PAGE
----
Finding Android SDK on Mac and adding to PATH

Issue

I have installed Android Studio on my MacBook Air (OS Version 10.11 El Capitan) and have successfully written a small “hello, world” app and installed on device (Nexus 7) and ran on AVD. All I want to do now is be able to build the app and install it on device from the command line as opposed to Android Studio. I’m following the directions here:

http://developer.android.com/training/basics/firstapp/running-app.html

and the relevant line is:

Make sure the Android SDK platform-tools/ directory is included in your PATH environment variable, then execute:

The problem is I can’t find the Android SDK on my machine! I assume it’s there because otherwise the program wouldn’t compile and run through Android Studio? Perhaps that’s a bad assumption? I’m new to Macs (I’m used to Windows) so I don’t know the best way to search for the Android SDK. So my questions:

  1. How do I find Android SDK on my machine? Or prove to myself it’s not there?
  2. If it’s not there how do I install it?
  3. How do I change PATH to include Android SDK?

Solution

1. How to find it

  • Open Android studio, go to Android Studio > Preferences
  • Search for sdk
  • Something similar to this (this is a Windows box as you can see) will show

You can see the location there – most of the time it is:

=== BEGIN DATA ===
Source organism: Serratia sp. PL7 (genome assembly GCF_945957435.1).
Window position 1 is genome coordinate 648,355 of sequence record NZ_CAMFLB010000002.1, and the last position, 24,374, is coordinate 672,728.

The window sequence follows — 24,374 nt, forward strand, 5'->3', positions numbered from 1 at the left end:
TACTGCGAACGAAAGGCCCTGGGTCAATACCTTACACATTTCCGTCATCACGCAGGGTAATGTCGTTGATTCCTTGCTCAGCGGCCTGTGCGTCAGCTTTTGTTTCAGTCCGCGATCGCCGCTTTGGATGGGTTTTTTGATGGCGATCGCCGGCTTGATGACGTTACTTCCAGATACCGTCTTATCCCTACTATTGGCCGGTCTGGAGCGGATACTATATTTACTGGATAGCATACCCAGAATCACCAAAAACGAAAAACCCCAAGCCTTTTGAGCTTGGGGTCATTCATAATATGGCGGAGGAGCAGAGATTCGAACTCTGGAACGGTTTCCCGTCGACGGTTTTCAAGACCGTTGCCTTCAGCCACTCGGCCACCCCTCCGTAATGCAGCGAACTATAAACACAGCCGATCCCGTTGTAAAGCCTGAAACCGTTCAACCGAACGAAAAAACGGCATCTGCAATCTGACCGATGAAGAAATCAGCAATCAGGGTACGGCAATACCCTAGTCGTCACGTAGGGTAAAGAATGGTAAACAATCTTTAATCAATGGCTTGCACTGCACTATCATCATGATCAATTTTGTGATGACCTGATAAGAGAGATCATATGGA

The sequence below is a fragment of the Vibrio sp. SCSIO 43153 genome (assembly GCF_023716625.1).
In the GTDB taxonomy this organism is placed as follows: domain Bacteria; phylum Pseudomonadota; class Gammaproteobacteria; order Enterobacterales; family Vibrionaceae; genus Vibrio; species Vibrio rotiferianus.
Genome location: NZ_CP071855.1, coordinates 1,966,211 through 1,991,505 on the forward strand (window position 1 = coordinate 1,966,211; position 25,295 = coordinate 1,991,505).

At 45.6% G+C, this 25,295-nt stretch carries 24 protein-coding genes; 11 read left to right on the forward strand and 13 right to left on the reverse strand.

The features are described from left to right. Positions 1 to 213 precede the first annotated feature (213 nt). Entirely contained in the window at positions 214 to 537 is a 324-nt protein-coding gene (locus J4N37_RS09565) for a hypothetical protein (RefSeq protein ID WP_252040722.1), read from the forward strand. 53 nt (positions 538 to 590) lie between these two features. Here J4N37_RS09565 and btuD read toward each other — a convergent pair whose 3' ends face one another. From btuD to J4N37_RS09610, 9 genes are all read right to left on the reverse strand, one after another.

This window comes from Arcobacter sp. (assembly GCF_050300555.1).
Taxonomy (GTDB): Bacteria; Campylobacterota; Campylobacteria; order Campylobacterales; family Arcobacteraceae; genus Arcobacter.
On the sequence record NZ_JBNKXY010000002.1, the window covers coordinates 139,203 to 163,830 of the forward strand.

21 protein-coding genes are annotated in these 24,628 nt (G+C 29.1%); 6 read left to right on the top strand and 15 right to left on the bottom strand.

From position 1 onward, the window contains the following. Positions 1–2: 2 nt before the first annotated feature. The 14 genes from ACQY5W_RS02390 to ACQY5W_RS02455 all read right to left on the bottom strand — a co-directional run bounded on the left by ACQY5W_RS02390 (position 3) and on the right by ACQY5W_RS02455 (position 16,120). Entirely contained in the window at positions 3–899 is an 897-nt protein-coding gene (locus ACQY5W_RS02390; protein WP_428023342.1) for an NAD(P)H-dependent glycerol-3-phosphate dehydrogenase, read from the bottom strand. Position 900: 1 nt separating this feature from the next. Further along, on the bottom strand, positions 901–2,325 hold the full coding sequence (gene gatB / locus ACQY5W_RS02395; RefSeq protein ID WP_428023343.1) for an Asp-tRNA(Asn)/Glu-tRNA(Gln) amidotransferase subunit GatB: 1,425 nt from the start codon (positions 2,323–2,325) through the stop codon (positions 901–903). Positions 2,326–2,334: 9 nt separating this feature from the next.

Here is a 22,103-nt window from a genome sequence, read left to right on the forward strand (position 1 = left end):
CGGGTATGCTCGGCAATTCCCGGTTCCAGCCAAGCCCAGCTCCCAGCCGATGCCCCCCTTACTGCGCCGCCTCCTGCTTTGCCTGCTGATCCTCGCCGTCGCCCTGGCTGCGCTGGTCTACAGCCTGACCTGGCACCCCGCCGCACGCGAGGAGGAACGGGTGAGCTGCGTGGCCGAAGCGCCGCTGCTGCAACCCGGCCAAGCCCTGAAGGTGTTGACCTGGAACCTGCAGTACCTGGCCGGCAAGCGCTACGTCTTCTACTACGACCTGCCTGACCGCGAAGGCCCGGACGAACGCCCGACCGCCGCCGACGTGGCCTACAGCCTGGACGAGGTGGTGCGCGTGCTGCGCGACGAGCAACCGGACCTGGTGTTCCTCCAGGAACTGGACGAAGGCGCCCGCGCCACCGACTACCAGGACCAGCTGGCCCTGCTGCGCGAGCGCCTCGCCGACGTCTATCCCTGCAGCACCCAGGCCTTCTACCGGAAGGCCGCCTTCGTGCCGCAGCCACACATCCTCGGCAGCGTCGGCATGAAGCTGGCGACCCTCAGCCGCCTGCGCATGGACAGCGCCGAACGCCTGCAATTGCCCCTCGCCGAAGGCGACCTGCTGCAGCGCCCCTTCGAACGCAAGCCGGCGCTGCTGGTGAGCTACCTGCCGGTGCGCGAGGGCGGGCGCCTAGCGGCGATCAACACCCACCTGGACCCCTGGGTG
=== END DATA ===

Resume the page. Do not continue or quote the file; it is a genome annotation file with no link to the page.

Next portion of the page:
/Users/<name>/Library/Android/sdk

2. How to install it, if not there

Standalone SDK download page

3. How to add it to the path

Open your Terminal edit your ~/.bash_profile file in nano by typing:

nano ~/.bash_profile

If you use Zsh, edit ~/.zshrc instead.

Go to the end of the file and add the directory path to your $PATH:

export PATH="${HOME}/Library/Android/sdk/tools:${HOME}/Library/Android/sdk/platform-tools:${PATH}"
  • Save it by pressing Ctrl+X
  • Restart the Terminal
  • To see if it is working or not, type in the name of any file or binary which are inside the directories that you’ve added (e.g. adb) and verify it is opened/executed

Answered By – insomniac

This Answer collected from stackoverflow, is licensed under cc by-sa 2.5 , cc by-sa 3.0 and cc by-sa 4.0

Leave a Reply

(*) Required, Your email will not be published